I love Dr. Alan Kaye. He’s my mom’s doctor. I could rave for days about the outstanding care he’s provided her over the years, but I also appreciate how good he’s been to me. I’ll never forget when he told her, “Mrs. Cave there’s a time when your children should obey everything you say, but later there’s a time when you need to pay attention to your children. For you, that time has come.”
Not that his admonition did much good. Sure Mom listened to me, but she only did what I suggested if it suited her. She ignored other things Dr. Kaye said, too. It took him several years to convince her to use a cane and two more to get her using a walker. See canes made people think you were old and walkers were beyond the pale. Still Dr. Kaye and I kept herding her towards what was best for her. Moving her out of her home and into an independent living facility nearly got both Dr. Kaye and me fired from her life.
So, on this latest trip to the hospital, when everyone who treated Mom insisted she needed to be in assisted living, I called Dr. Kaye. The only response Mom would offer to the suggestion of assisted living was white noise, but I knew the cardiologist and hospitalist were right. I’d been suggesting the same thing to Mom for several weeks, but she was more vocal with me. She had no problem saying, “NO!”
Dr. Kaye agreed with me and I had the support of family members, so when I sat down next to her bed and said, “Mother, I know you don’t want to discuss this, but it’s my responsibility to do what’s right for you,” she actually listened. I spent the next two days shopping assisted living facilities and was narrowing down the list when she coded. I’m not sure what color the code was, but there were forty people in her room and we were discussing resuscitation. After they pulled her through, assisted living was off the table. The new recommendation was hospice in a nursing facility.
I spent Sunday mourning Mother’s condition. Her mind and her spirit had so much living left to do. How could I put her in a nursing home? That was the one thing she never wanted to have happen. Monday, I visited a nursing facility, but it felt all wrong.
I freaked out. My husband tried to reel me in on the phone. I called some of Mom’s friend to get their input. I was literally driving around Dallas aimlessly. Thank goodness my car had Blue Tooth. I was on Greenville Avenue, headed south, but I had no idea where I was going. I thought, “God please help me. I don’t know what to do.”
That’s when the phone rang. It was Dr. Kaye, but it was also a miracle. I’d been so distraught I hadn’t even thought of calling him. However, he’d been watching Mom’s progress via the hospital’s computer system (he doesn’t make hospital visits). He talked me through the choices and we came up with a plan. Not one that either of us wanted, but one that offered the most hope.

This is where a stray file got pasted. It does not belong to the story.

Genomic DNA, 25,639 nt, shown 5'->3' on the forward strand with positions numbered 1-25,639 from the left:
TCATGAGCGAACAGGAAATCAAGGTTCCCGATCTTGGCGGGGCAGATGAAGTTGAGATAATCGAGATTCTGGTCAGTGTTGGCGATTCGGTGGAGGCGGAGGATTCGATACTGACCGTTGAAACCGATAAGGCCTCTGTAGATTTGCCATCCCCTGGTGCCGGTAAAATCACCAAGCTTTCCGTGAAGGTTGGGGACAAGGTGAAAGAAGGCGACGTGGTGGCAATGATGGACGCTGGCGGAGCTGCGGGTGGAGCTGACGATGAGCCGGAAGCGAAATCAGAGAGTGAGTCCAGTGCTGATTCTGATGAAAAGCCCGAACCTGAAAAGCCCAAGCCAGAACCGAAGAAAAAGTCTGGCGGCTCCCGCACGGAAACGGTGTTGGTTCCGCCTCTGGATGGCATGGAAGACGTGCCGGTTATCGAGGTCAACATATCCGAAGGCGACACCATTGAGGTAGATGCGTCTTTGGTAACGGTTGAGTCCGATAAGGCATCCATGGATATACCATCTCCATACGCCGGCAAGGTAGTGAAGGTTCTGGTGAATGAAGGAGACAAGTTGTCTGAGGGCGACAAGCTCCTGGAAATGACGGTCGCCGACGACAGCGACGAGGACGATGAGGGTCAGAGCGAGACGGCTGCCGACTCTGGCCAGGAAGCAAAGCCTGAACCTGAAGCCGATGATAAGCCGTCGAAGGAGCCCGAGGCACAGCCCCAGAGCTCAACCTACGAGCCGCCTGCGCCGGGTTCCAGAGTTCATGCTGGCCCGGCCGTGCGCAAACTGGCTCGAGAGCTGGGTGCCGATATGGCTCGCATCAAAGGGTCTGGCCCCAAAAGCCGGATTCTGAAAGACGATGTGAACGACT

He also told me he was medical director for a hospice group. “I’ve enjoyed being your mom’s doctor over the years and I’d be honored if you’d allow me to continue taking care of her…and of you.” This had been a serious concern for both Mom and me. Just a few hours before she’d said, “If I go on hospice, I’ll lose Dr. Kaye.” Now I could at least relieve one of her concerns.
Tuesday I moved forward with the plan Dr. Kaye devised. We’d put her in some rehab, to see if we could improve her situation at all and with any luck, she could spend her last days in assisted living with the help of hospice. I wasn’t happy, but I didn’t feel so desperate. Then the hospitalist walked into the room with the oddest expression on her face. She’d had a call from Dr. Kaye and he’d asked if Mom was a candidate for a new medical procedure. The hospitalist and the cardiologist agreed that Mom was not a good candidate, but I could tell the hospitalist had been shaken by Dr. Kaye’s involvement. I explained that Dr. Kaye was very fond of my mom. “In fact, I have to remind him sometimes that I’m the daughter and he’s the doctor.” I’d been joking, but the hospitalist said, “I got that vibe,” and her face still reflected a sort of wonder and awe.
After another long day at the hospital, I vegged out in front of the TV with Chipotle. Hubby was at a meeting and I was trying to wrap my mind around everything that had happened in the last week. The phone rang and it was Dr. Kaye. I remember trying to figure out if I’d called him or not. I hadn’t, but there he was on the phone – again.
This time he explained why he’d inquired about the new procedure and why he agreed Mom shouldn’t have it. Then we discussed, in more detail, what we were going to do with Mom. This time he was insistent that I call hospice. That was the part of the plan I hadn’t gotten Mother to buy into. I tried to explain her position to him and he said, “I’ll come by to see her tomorrow after 1:15.”
“But Dr. Kaye,” I stammered, “you don’t make hospital visits.”
He didn’t argue with me. He just said, “I’ll see you tomorrow after 1:15.” OK, Dr. Kaye.
He had a wonderful visit with my mom. There were tears and hand holding. They confessed their love for one another. Mom was so grateful he had come. He said, “I have been your doctor for a long time and I will always be your doctor. When you need me, you call me and if I need to come see you, wherever you are, I’ll come see you.” He also explained why being a part of a hospice group had become as important to him as the rest of his medical practice. They don’t make ’em like that anymore. I call Dr. Kaye my medical miracle.